Twins, Mariners have pitching to stay hot

May 15, 2001 9:35 AM

This baseball season has been full of surprises so far.

In the National League, the Phillies lead the Eastern division, while the Cubs and Brewers battle atop the Central, and every team in the Western division is hovering around .500.

In the American League, the Athletics and White Sox have been tremendous disappointments, and the Red Sox, Indians and Yankees, have been as good as most observers expected.

But the two biggest surprises in the American League, and probably in all of the game, has been the play of the Twins and Mariners. Both teams have been winning with a combination of good pitching, good defense and timely hitting. Both have enough talent to be in the race until the end.

The Twins shocked many people by getting off to such a fast start coming out of spring training. But they’ve continued solid play throughout the first month of the season, winning a series at Yankee Stadium last week.

Most knew the Twins would be able to pitch, but they’ve been solid with the bats as well. Doug Mientkiewicz has been at or above .400 this season, and is also the best defensive first baseman this side of J.T. Snow.

Shortstop Christian Guzman already has seven triples going into the weekend, after leading the league in that category last season. He also gives the Twins great speed at the top of the lineup and a solid glove in the field.

Outfielders Matt Lawton and Jacque Jones have yet to get going, but with the team’s pitching and defensive ability, the Twins don’t have to score too many runs to win games.

The starting rotation has been the main reason for Minnesota’s success. The Twins’ ace, Brad Radke, is 6-0 going into the Twins’ weekend series against the Royals, with a 2.22 ERA. He’s walked just four batters all season, and has started 2-0 just twice to hitters all year. Left-hander Eric Milton is 4-2 with a 2.25 ERA after shutting out the Yankees this week. Radke and Milton are currently ranked second and third in the league in ERA, behind only Pedro Martinez.

The team’s third starter, Joe Mays, is also 4-2 with a sub-3.00 ERA. As a team, the Twins enjoy a 3.53 ERA, and while the starters have been great, the bullpen has been pretty good also. LaTroy Hawkins has saved 11 of 12 opportunities, and Bob Wells and Eddie Guardado are a fine right-lefty setup combination.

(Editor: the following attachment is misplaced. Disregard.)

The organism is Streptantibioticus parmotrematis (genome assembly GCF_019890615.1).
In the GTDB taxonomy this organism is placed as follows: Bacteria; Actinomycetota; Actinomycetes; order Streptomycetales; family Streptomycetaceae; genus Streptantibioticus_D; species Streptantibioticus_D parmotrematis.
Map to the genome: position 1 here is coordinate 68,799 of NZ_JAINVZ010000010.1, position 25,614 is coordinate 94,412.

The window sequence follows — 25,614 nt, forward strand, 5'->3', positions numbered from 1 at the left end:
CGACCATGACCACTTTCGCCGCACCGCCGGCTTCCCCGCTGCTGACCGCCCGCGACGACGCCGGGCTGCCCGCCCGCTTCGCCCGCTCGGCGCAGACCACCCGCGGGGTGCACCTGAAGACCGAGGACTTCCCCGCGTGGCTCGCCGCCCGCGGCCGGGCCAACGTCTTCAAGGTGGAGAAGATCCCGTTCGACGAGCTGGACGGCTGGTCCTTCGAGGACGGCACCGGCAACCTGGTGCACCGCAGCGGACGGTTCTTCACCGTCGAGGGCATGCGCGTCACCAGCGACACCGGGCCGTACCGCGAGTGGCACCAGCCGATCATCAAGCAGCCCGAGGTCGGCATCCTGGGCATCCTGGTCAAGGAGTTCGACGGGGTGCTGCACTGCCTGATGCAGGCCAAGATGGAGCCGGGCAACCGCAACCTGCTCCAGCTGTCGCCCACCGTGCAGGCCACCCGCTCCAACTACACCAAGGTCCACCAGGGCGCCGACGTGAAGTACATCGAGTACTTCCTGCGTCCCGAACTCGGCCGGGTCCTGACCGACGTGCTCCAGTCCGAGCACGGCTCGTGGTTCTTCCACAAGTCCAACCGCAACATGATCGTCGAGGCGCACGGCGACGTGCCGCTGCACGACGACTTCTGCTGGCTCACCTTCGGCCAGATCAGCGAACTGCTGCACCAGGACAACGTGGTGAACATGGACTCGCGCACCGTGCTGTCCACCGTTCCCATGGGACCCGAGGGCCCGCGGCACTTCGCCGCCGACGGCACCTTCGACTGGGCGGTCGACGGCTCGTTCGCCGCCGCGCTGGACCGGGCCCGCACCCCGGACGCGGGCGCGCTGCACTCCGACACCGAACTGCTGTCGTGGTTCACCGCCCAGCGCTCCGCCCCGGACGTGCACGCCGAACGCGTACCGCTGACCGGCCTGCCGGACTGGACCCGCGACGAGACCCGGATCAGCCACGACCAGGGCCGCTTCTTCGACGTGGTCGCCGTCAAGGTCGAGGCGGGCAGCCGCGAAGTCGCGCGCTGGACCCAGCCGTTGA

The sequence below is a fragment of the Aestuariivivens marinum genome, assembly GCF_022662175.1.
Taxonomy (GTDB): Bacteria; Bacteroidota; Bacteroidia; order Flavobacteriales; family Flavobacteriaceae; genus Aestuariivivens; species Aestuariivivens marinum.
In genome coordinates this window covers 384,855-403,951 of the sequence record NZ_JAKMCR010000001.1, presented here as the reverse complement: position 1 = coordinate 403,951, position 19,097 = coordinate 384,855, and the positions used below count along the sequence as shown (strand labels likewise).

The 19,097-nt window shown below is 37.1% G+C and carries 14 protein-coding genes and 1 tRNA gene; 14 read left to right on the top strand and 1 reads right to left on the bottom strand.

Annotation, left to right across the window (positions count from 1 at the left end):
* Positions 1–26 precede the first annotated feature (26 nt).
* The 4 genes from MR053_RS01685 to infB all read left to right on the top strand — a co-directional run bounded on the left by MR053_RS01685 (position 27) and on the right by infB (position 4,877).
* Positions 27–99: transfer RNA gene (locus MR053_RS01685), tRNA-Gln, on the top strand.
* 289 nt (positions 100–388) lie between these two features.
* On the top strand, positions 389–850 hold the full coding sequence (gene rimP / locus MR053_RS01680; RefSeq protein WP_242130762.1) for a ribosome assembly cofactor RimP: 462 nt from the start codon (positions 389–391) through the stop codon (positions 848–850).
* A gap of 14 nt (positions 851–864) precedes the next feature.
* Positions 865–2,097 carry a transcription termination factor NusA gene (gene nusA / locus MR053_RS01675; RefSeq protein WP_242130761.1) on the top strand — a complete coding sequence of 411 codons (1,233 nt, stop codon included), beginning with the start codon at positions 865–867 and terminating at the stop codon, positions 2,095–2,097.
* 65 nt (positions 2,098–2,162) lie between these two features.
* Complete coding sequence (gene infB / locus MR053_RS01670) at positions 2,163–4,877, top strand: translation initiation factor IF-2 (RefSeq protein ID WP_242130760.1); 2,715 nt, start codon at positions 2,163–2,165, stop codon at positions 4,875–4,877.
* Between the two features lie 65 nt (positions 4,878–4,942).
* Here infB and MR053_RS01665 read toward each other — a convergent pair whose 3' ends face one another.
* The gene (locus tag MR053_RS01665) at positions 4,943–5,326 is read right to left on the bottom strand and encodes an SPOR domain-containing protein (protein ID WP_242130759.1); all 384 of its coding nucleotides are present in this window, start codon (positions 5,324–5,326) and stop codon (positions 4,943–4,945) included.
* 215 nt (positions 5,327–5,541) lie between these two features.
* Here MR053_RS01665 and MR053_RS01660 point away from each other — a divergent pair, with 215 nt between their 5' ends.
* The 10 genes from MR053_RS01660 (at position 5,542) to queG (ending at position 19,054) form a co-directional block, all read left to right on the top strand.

The Mariners can’t be considered quite as big a surprise as the Twins. After all, they did make the playoffs last season, and advanced to the American League Championship Series before losing to the Yankees.

But the Mariners lost Alex Rodriguez to free agency, after losing Ken Griffey and Randy Johnson in the previous years. But the Mariners didn’t do what teams usually do when they unload payroll.

Instead of sitting on the money, the Mariners went out and spent the cash on a number of serviceable veterans including Bret Boone and Jeff Nelson. Their pickup of Japanese superstar Ichiro Suzuki has been the catalyst of the team’s surprising offense. He has one of the better throwing arms, out of right field, in the game.

The team may not have an awful lot of power, but centerfielder Mike Cameron is having a great season. With Suzuki and Cameron at the top of the order setting the table for Edgar Martinez and John Olerud, Seattle can score enough runs. The Mariners don’t beat themselves with bad defense, and they finally have a bullpen that manager Lou Piniella can work to his advantage.

In the rotation, Freddy Garcia has the stuff to be an All-Star for years to come, and Aaron Sele must still be considered the team’s ace.

Jamie Moyer is back from an injury-plagued 2000 season and John Halama and Paul Abbott are, at worst, average American League starters.

Kaz Sasaki is a great closer. With Jeff Nelson, Jose Paniagua, rookie Ryan Franklin, rejuvenated lefty Norm Charlton and Arthur Rhodes, the Mariners have the deepest bullpen in the league.

Neither of these two teams should be considered surprises anymore. They’ve both played well against tough competition. They play low-scoring games that puts the pressure on their opponents, because most American League teams aren’t used to that style of play. They could use another bat in the lineup, but they have the pitching and the cash to make a deal for a hitter at some point this season.

The Mariners enjoy a big enough lead to probably coast into the postseason. A .500 record the rest of the way would put them around 90 wins for the season, which will likely be enough to make the playoffs.

The Twins, meanwhile, have to deal with the Indians, who’ve been incredibly hot of late. And while Cleveland should continue to play well, don’t expect the Twins to fall off the face of the Earth.

They also could use another hitter, but pitching, defense and good managing should be enough to keep the Twins over .500 all season.